Viewing The Game From The Fans’ Perspective

From SABR member John Thorn at on June 15:

I have begun to think that instead of surveying the fields of play for the Great Story of Baseball I might better have looked at the individuals surrounding me in the stands, and their antecedents, the ones who more than any ingenious lad made baseball the national pastime. It was the spectator—not a Doubleday or a Cartwright, neither a Chadwick nor a Spalding—who transformed baseball from a boys’ game into a nation’s sport.

Around the time of the Civil War, members of the press used to call the strangely ardent spectators enthusiasts or thirty-third-degree experts concerning the game of ball. (They used to call some of them pickpockets and drunks and rowdies, too.) By the early 1880s the baseball-mad were commonly called cranks or bugs, both terms intended to reference chronic and incurable illness, with more than a dash of lunacy. In the St. Louis Post-Dispatch of April 18, 1884 an ex-Governor of Maryland noted:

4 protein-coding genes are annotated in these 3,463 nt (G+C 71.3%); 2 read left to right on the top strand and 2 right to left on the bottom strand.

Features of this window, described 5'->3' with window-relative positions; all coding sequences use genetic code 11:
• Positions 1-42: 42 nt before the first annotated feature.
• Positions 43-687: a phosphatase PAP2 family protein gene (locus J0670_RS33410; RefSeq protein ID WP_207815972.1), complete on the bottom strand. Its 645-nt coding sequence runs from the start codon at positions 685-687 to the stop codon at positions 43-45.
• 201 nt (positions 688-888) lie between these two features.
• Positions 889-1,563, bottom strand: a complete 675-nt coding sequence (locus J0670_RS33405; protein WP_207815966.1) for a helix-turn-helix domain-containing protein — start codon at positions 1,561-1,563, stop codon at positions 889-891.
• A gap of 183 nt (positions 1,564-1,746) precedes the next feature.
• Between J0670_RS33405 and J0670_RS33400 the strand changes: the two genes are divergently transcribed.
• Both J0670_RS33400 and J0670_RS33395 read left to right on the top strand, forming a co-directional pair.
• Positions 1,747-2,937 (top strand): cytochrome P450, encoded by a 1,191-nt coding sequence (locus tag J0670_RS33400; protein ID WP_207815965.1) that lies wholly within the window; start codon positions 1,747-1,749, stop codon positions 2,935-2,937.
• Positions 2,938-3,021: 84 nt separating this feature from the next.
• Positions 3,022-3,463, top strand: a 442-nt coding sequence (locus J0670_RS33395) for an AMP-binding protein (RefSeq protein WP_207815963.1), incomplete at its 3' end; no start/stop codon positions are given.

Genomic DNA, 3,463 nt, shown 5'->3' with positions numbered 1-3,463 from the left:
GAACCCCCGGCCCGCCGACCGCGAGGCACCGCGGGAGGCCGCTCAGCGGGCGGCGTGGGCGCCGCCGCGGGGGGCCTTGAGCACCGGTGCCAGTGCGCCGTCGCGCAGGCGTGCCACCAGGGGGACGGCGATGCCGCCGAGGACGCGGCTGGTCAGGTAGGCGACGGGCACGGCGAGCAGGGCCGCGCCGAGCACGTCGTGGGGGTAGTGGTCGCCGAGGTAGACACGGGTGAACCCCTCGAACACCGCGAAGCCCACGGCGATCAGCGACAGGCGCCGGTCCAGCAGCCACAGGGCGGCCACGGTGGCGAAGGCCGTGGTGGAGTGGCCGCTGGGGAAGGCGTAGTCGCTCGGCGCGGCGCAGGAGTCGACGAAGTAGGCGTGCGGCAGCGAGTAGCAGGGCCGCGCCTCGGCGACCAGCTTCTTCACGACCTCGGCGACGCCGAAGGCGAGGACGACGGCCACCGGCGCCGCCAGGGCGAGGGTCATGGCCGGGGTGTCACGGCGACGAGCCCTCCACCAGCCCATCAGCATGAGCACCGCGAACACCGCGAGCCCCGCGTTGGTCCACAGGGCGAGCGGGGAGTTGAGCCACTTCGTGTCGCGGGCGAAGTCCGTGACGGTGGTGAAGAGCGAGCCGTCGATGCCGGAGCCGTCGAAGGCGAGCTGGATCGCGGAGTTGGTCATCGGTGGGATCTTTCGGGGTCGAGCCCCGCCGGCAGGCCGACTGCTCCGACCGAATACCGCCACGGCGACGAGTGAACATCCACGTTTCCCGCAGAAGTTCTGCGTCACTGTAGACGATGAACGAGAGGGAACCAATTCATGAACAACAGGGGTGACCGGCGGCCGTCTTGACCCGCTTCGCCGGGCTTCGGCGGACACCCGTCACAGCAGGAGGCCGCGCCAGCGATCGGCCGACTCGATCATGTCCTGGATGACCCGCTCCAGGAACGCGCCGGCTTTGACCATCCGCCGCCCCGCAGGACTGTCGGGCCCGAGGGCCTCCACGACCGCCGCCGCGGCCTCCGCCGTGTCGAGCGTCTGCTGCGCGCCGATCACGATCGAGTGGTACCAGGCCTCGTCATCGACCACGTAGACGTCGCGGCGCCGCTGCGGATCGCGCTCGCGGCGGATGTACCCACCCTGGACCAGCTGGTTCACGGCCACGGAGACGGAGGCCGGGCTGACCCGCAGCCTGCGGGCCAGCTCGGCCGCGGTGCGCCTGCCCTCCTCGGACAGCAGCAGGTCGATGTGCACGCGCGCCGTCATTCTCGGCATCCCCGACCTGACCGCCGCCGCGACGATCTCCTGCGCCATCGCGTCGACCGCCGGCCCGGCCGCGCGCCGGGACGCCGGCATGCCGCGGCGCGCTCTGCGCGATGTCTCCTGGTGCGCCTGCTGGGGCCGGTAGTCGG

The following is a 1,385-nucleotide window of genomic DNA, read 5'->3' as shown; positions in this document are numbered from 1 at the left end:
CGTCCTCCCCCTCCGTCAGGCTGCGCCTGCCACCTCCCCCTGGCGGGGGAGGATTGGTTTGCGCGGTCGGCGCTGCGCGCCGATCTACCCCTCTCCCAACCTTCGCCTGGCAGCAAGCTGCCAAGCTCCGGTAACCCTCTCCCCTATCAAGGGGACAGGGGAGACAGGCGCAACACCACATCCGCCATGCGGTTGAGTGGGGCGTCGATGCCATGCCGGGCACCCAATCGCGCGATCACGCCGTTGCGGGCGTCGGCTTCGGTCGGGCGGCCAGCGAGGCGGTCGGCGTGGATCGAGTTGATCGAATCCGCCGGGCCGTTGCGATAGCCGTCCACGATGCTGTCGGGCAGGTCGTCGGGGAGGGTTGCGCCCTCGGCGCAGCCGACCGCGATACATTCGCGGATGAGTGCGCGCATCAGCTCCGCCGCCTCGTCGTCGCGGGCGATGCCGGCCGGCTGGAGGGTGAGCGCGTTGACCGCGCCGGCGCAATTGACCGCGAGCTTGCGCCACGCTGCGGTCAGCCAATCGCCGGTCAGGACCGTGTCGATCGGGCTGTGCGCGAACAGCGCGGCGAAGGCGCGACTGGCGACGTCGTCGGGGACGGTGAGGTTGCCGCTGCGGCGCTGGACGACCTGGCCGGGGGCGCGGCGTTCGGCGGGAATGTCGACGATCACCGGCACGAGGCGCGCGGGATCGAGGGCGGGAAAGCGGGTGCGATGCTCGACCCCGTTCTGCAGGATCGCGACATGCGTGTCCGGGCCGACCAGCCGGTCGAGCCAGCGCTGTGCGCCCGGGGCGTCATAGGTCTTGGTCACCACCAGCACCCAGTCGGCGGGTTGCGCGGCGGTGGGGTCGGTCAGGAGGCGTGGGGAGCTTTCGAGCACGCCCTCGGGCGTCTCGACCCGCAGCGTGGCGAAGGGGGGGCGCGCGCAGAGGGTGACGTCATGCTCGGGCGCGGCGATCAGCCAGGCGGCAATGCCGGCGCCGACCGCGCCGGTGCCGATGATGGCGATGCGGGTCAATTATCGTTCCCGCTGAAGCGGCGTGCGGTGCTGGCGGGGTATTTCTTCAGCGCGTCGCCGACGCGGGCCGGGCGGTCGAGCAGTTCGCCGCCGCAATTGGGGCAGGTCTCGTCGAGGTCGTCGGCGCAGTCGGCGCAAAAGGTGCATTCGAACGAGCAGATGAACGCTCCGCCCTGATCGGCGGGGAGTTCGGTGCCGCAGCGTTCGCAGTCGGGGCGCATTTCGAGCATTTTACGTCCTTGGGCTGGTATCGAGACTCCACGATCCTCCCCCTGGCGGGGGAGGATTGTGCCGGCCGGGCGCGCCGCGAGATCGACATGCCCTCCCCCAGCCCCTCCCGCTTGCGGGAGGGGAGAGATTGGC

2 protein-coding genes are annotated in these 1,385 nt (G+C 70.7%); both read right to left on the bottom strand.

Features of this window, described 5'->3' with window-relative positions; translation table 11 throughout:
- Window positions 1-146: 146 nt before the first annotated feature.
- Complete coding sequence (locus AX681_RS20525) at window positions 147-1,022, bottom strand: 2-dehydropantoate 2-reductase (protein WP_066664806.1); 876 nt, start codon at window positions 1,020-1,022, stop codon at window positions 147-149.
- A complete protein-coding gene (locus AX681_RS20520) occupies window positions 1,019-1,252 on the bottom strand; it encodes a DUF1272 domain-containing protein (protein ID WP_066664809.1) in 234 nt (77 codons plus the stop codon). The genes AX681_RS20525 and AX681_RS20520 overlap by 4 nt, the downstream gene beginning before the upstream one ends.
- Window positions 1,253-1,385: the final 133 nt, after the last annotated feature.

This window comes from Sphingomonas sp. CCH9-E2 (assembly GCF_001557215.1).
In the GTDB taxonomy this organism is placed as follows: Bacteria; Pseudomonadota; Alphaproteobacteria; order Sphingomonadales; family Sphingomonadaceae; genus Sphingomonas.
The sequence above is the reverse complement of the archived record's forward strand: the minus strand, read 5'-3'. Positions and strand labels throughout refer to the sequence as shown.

“There is a man in the Government Hospital for the Insane who is perfectly sane on every subject except base ball. He knows more about base ball than any other man in America. The authorities have humored him so that he has been able to cover the walls of his large room with intricate schedules of games played since base ball began its career. He has the record of every important club and the individual record of every important player…. He has figured it all out. His sense has gone with it. He is the typical base ball crank.”

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Originally published: June 16, 2011. Last Updated: June 16, 2011.